A mass media campaign intended to help prevent suicides in California is reaching a majority of the state's adults and appears to be increasing their confidence about how to intervene with those at risk of suicide, according to new RAND Corporation research.
In addition, an assessment of a companion suicide prevention program finds that for each year the program is operated, the long-term impact could be the prevention of at least 140 deaths and 3,600 suicide attempts over the next three decades.
The analysis also estimates that for every $1 the state invests in the suicide prevention program, the people of California will receive an estimated $1,100 in economic benefits such as reduced spending on emergency care and increased earnings. Economic benefits to the state government alone are estimated to be $50 for every $1 invested in the effort.
"California's pioneering suicide prevention effort is showing early signs of making progress," said Rajeev Ramchand, co-author of two new studies about the suicide prevention programs and a behavioral scientist at RAND, a nonprofit research group. "We found evidence that the mass media campaign is making California adults more confident in their ability to intervene with someone who is at risk for suicide."
The RAND reports assess two suicide prevention strategies being pursued by the California Mental Health Services Administration (CalMHSA) as a part of statewide mental illness prevention and early intervention activities undertaken as a result of Proposition 63. The initiative, approved in 2004, imposed a tax on high-income California residents to expand mental health services.
"CalMHSA is meeting the voter mandate to save lives and dollars through Proposition. 63, according to this rigorous analysis from RAND," said Wayne Clark, executive director of CalMHSA. "CalMHSA is proud to work on behalf of counties to deliver these truly transformational services."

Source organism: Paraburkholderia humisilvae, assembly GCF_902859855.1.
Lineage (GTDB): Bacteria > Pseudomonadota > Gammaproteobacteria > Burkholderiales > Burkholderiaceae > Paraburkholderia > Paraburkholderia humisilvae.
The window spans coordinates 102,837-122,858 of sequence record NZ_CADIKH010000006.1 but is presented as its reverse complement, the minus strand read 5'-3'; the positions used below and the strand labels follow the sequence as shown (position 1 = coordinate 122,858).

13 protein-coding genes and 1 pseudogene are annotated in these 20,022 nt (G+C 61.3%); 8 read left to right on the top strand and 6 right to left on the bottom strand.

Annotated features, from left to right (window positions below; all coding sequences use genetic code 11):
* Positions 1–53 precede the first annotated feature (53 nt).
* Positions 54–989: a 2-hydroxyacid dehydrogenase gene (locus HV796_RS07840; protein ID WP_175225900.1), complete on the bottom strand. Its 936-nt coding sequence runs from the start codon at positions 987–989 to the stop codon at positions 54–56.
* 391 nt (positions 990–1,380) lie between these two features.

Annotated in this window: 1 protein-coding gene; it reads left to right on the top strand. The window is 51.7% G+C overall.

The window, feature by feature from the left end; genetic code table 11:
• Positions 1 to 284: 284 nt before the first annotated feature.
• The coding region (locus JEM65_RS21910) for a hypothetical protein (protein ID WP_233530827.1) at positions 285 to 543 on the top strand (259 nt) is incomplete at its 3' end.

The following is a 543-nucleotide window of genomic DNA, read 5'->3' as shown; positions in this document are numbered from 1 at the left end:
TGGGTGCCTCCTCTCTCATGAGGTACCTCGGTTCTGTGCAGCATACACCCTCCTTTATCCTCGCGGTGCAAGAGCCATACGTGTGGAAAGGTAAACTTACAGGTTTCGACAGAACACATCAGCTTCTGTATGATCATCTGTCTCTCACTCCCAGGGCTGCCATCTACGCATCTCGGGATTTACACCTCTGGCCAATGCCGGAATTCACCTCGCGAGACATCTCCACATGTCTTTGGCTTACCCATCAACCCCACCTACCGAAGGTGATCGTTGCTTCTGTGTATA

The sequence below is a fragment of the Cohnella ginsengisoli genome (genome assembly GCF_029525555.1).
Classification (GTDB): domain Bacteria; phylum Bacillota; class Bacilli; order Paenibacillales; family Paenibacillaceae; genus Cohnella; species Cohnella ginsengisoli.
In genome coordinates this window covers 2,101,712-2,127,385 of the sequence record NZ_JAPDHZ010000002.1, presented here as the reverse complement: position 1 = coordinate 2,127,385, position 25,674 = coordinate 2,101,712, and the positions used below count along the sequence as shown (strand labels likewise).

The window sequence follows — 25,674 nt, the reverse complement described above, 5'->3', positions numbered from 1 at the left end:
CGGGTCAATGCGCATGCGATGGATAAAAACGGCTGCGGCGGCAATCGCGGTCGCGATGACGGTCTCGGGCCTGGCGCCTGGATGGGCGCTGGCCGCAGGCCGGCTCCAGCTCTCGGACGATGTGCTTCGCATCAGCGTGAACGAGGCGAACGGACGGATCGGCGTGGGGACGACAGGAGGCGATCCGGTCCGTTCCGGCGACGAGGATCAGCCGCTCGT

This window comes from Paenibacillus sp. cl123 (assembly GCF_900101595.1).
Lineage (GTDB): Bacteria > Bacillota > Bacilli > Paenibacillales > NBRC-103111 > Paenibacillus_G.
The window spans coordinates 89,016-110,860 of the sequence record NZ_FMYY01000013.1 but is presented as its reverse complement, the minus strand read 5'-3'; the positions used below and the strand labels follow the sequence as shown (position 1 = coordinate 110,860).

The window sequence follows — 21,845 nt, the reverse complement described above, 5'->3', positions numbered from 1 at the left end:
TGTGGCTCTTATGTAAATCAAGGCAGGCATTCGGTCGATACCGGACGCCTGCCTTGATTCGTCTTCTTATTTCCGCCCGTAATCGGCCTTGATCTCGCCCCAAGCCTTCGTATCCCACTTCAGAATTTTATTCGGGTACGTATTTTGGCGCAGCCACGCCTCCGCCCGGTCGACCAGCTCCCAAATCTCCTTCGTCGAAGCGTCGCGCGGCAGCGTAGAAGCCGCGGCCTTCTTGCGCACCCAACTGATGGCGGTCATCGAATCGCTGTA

The statewide mass media campaign uses advertising on television, online and elsewhere to encourage the public to "Know the Signs" about suicide and directs individuals to visit an educational website to learn more.
Analyzing a survey of a representative sample of 2,568 California adults, researchers estimate that more than half of California adults have been exposed to the Know the Signs campaign.
Using the survey results, researchers estimate that those people who have been newly exposed to the mass media campaign report being more confident about knowing how to intervene with someone who is at risk for suicide.
The second RAND study estimates the benefits of a series of trainings sponsored by CalMHSA for community leaders from 2011 to 2013.
The intensive Applied Suicide Intervention Skills Trainings (ASIST) provided clergy, first responders, teachers and other gatekeepers with information about how to recognize suicide risk factors, how to intervene to improve immediate safety and how to link at-risk individuals to appropriate resources.
RAND researchers used earlier research about the benefits of ASIST and similar programs to estimate the impact of the California training on suicides and related costs.
"We demonstrate how investments in preventing suicide can actually benefit the state's economy," said, J. Scott Ashwood, lead author of the ASIST evaluation.
The public education and early intervention efforts supported by CalMHSA are intended to reduce stigma and discrimination surrounding mental illness, prevent suicides, and improve the mental health of students in K-12 schools and colleges across the state. These statewide interventions are being evaluated by RAND.
The two new studies were sponsored by CalMHSA and conducted independently by RAND. The reports, "Adults Newly Exposed to 'Know the Signs' Report Greater Gains in Their Confidence to Intervene with Those Who Might Be At Risk for Suicide" and "Analysis of the Benefits and Costs of CalMHSA's Investment in Applied Suicide Intervention Skills Training (ASIST)," can be found at http://www.rand.org. Other RAND reports about the California mental health prevention and early intervention program are available at http://www.rand.org/health/projects/calmhsa.html.
Other authors of the reports are, Brian Briscombe, Elizabeth May, M. Audrey Burnam, Elizabeth Roth, Joie D. Acosta and Nicole K. Eberhart.
RAND Health is the nation's largest independent health policy research program, with a broad research portfolio that focuses on health care costs, quality and public health preparedness, among other topics.